Five Beautiful Things to Know About Diwali, the Indian Festival of Lights
Commonly known as the Festival of Lights, Diwali (pronounced "de-VAH-lee") is a five-day festival celebrated by more than a billion people across the globe. "Diwali is a grand festival observed by Indian communities around the world and it is an official holiday in about a dozen countries," says Priyanka Guha, a Senior Manager in Client Services at Cartus. "The origin of the word 'Diwali' is from the Sanskrit word 'Deepavali' where 'deepa' means 'light' and 'vali' means 'row'; thus a row of lights, which is exactly what is seen in homes during this time—rows of light in celebration of the festival."
While the significance of Diwali, and the way it's celebrated, can differ greatly depending on the region, blogger Puneeta Chhitwal-Varma of Maple and Marigold says the essence of the festival remains the same no matter where you live. "Diwali is about celebrating life, all of its goodness, and the triumph of hope and light over darkness and despair."
Interested in learning more about the world-famous Festival of Lights? We asked Guha and Chhitwal-Varma what we should know about the popular celebration and this is what they had to say.
Diwali is literally all about light.
Celebrated during the Hindu Lunisolar month Kartika, Chhitwal-Varma says that Diwali usually falls between October and November on Amavasya, a moonless night. "Diwali takes place on a no-moon night, where the darkness is dispelled by row upon row of lamps that brighten up homes, inside and out, and light up streets in every village, town and city in India and beyond," she explains. Along with actually brightening up the celebration, Guha says that the lamps that are lit during Diwali have a symbolic meaning, too. "The lamps are also a metaphor for knowledge and consciousness that can drive away the ignorance within."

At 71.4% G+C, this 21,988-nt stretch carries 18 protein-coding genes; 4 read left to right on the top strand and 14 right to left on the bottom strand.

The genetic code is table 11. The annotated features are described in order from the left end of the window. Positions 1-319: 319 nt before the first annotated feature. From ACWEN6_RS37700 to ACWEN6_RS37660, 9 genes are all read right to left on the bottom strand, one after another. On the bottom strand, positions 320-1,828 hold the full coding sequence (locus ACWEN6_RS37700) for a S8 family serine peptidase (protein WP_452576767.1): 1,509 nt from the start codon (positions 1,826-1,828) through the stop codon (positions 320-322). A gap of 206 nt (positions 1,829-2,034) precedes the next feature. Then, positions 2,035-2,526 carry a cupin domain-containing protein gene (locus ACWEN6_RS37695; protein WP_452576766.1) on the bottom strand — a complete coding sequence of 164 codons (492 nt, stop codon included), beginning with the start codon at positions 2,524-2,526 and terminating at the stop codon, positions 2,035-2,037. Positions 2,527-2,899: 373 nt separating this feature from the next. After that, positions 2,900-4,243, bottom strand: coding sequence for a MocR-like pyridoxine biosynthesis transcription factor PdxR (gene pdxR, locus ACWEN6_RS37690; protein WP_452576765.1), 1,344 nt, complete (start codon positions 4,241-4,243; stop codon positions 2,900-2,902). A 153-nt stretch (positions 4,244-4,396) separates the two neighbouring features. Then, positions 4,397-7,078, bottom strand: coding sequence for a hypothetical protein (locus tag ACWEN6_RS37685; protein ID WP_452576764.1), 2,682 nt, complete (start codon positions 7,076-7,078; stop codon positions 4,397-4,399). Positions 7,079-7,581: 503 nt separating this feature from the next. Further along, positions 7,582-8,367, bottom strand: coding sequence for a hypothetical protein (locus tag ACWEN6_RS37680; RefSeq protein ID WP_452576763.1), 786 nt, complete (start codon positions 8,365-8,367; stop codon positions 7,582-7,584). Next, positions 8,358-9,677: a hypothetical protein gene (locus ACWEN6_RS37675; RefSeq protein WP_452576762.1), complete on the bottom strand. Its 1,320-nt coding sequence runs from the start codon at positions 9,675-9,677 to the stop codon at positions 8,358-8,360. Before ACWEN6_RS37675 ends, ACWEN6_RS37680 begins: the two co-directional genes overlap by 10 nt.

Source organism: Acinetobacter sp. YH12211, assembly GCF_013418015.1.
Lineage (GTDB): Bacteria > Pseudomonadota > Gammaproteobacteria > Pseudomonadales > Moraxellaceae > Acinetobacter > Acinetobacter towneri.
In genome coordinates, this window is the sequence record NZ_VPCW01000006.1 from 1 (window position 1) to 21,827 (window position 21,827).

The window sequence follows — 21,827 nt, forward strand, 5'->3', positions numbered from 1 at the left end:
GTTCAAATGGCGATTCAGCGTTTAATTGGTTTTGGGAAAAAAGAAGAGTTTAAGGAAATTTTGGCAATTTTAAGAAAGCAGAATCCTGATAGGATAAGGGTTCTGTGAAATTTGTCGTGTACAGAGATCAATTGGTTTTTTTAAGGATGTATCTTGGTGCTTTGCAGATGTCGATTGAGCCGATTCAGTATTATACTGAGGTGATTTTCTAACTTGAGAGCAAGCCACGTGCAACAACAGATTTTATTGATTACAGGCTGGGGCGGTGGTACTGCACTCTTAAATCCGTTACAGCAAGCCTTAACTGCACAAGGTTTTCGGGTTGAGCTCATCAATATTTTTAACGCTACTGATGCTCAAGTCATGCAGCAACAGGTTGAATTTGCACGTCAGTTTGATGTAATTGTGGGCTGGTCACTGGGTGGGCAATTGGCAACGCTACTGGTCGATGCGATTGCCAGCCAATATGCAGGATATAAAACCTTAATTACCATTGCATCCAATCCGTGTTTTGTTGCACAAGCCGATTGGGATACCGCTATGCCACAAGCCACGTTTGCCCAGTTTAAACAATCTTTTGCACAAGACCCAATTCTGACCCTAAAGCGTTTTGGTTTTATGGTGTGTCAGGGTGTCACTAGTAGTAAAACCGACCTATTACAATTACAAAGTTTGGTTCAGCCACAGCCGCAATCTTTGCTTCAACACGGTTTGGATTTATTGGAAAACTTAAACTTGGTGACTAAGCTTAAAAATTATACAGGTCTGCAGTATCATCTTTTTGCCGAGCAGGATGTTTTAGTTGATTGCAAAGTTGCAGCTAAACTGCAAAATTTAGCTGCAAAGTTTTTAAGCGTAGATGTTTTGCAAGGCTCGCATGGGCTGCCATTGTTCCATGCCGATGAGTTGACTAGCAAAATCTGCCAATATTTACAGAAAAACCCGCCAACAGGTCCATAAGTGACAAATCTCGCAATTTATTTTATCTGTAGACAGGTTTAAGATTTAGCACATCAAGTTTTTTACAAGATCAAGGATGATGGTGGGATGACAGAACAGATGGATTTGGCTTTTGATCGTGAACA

It's also about celebrating friends and family.
While Diwali is centered around lights, Guha says there a plethora of different rituals and traditions associated with the event. "It could also be called festival of sweets, gifts, fireworks, and family," she says. "Women often dress up in colorful clothing during the festival, homes are decorated in garlands and crackers, local bazaars offer an array of designer clay diyas, earthen lamps, and lanterns, and traditional Indian sweets are exchanged as gifts when families and friends come together to celebrate."
There are different traditions for each day of Diwali.
According to our experts, each day of the five-day Diwali comes with a different set of traditions. "The first day (called Dhanteras) begins with cleaning the house and then heading out to buy a metal item to be used at home," says Chhitwal-Varma. "While day two (Naraka Chaturdashi) is spent cooking and making beautiful trays to exchange with friends and family." The third day, known as Lakshmi Puja, is the main Diwali event. "While in the leadup to the festival the celebrations are big and loud with friends and extended family, the actual day of Diwali is celebrated at home often with fewer people," Chhitwal-Varma says. "Day four (Govardhan Puja) rings in the Hindu New Year and the festival concludes on the fifth day (Bhai Duj) which is a celebration of the bond between brothers and sisters."
Diwali has religious roots.
Guha says Diwali is associated with the legend of the Hindu god, Lord Ram, and the story of his return to his kingdom Ayodhya, after 14 years in exile. "The demon king Ravana of Lanka abducted Lord Ram's wife Sita, only to invite his own death as a result," she explains. "Lord Ram along with his brother Lakshman and an army of monkeys defeated and killed Ravana, and returned to his kingdom with Sita. According to mythology, the people of Ayodhya lit up clay lamps (known as diyas) to welcome him on his return from exile. The day Lord Rama won the battle against Ravana is celebrated as Dussera and the day he returned to Ayodhya, after 14 years of exile is celebrated as Diwali."
Diwali means different things to different people.
Chhitwal-Varma says that in India, where the festival originated, the cuisine, attire, language, geography and traditions vary greatly from region to region. "Every community has a different story to share about the cultural significance of Diwali," she explains. "Some people celebrate Diwali to mark the triumphant homecoming of Ram, a widely worshipped Hindu God. Others celebrate Diwali to welcome Lakshmi, the Hindu Goddess of wealth, prosperity, and good fortune into their homes. Yet for others, it signifies the start of a new year. Whatever the story, the spirit of this five-day festival remains the same. It's a time to gather with friends and family, cook traditional meals, and celebrate new beginnings."